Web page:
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The Solitary Reaper-Analysis

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Introduction

GCSE English Coursework (WJEC) Alexander Fisher 3rd January 2008 Wonder and Disenchantment Grade: Comments: The reaper's song immediately triggers the poet's imagination and he becomes interested in what she is singing. However he does not know of what she is referring to. Throughout this poem, he makes referrals to the fact that he does not know of what she sings. I took this to mean that as she is in Scotland, and Wordsworth himself was of English origin, he couldn't understand the native language of the Scottish Highland woman. He imagines that the song is about some unhappy incident or about some battles fought long ago. But whatever the subject of the song is (which he does not find out), its sweet music made a deep and lasting impression in poet's mind. ...read more.

Middle

I think that this is also meant to grab the reader's attention and direct them into the mood of the poem. Some of these directive verbs are: 'Behold her', 'Stop here', 'O listen!' I think that this poem has an underlying tone of severity and sombreness. It also has a quite depressing tone, however, the poet contrasts this by saying that the woman's beauty and vocal talent is in comparative lines with nature itself. I think that the poet also meant for the poem to be quite sad and sombre as it adds to the mystery of the reaper. The poet wants the reader to focus upon the fact that reaper is alone and she seems to be singing happily to herself. ...read more.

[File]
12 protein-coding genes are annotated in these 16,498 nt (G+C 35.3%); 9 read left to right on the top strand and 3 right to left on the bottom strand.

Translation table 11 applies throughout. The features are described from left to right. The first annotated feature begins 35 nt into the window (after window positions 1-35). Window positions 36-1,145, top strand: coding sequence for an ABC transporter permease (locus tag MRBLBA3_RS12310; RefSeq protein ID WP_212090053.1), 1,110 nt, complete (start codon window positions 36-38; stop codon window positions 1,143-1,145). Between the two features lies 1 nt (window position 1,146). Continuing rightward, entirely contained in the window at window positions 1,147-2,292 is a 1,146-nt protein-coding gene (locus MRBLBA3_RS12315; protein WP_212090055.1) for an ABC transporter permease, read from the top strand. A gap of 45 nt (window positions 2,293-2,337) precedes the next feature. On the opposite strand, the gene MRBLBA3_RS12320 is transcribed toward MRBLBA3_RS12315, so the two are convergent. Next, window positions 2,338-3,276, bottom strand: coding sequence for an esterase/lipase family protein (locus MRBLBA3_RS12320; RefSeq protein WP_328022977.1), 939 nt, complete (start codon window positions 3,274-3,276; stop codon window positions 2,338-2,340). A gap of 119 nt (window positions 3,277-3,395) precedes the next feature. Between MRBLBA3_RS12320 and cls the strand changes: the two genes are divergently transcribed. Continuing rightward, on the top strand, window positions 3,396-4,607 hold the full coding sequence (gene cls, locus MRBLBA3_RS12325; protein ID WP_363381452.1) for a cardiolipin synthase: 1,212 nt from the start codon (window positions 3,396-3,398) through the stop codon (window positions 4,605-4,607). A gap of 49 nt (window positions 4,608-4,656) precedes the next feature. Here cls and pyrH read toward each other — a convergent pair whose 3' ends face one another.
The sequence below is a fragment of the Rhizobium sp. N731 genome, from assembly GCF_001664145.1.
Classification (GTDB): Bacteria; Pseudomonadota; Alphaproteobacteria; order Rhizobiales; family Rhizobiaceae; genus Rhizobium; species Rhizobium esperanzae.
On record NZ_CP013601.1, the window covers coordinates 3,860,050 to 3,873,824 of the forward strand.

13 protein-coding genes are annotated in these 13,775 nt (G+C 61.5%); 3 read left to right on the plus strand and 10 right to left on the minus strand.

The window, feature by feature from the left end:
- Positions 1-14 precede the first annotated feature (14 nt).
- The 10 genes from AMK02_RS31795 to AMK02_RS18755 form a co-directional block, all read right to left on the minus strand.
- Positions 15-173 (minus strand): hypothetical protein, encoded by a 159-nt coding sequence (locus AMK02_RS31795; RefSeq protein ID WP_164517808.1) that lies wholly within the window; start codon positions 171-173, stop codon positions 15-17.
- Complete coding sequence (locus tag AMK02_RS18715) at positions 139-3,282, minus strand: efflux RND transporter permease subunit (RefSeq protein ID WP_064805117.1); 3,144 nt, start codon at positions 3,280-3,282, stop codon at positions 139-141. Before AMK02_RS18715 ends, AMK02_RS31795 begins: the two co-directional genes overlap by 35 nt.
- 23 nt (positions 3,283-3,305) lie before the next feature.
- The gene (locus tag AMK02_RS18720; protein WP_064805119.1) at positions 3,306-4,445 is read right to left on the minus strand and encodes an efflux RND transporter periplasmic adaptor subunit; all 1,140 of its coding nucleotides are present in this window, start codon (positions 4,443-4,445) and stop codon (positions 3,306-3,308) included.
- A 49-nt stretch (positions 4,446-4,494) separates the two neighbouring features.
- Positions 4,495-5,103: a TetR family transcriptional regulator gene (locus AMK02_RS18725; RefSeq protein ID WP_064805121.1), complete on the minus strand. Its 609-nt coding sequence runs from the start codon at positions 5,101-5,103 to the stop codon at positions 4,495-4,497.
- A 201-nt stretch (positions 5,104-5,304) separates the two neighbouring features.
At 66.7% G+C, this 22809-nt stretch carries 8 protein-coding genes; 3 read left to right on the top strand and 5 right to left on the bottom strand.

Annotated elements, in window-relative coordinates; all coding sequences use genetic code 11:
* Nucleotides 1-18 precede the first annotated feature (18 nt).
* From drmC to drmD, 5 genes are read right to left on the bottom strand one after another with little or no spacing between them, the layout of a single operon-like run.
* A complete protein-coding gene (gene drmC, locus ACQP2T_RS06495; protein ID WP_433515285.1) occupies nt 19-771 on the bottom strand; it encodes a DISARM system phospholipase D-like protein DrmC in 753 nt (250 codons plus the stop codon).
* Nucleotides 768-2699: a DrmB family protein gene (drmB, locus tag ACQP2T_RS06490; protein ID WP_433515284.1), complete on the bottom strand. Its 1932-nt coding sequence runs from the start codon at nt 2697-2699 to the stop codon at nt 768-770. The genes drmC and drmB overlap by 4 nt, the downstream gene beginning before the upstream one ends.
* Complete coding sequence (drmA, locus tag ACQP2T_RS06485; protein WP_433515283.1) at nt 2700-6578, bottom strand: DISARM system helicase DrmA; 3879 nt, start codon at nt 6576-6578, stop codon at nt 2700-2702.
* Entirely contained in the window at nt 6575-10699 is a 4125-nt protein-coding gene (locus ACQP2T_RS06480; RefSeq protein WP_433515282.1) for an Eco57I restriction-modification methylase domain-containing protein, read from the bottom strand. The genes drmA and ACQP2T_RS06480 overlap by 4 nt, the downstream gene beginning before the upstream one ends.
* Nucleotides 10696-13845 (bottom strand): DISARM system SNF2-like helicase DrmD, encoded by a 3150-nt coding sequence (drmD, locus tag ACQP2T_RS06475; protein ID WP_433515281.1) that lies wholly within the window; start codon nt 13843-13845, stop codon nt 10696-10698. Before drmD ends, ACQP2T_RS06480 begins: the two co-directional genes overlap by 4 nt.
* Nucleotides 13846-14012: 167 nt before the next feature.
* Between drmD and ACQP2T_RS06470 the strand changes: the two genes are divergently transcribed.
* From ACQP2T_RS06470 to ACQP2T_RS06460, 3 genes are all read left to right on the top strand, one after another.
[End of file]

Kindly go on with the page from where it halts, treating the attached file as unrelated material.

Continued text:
Conclusion

The poem also uses a lot of enjambment. I think that Wordsworth does this to keep the poems tone regular, but also to enhance the complexity of the poem and make his point come across easier. Wordsworth's choice of verbs develops 'The Solitary Reaper' and makes the poem more powerful and interesting. Inclusive are: 'Behold', 'Stop', 'Cuts', 'Breaking', 'Mounted' and 'Bore'. These verbs add tension to the poem. Wordsworth's poem relates to the cultural climate by showing a working class person in the fields working in solidarity. This could mean that he thinks that many people are moving to towns and industry and therefore to be working in the fields is a solitary life but is more natural and incorrupt than a working class person in the city. Therefore he shows that working closely with nature inspires people to have beauty and a simple life over money and a hard industrial life. ...read more.

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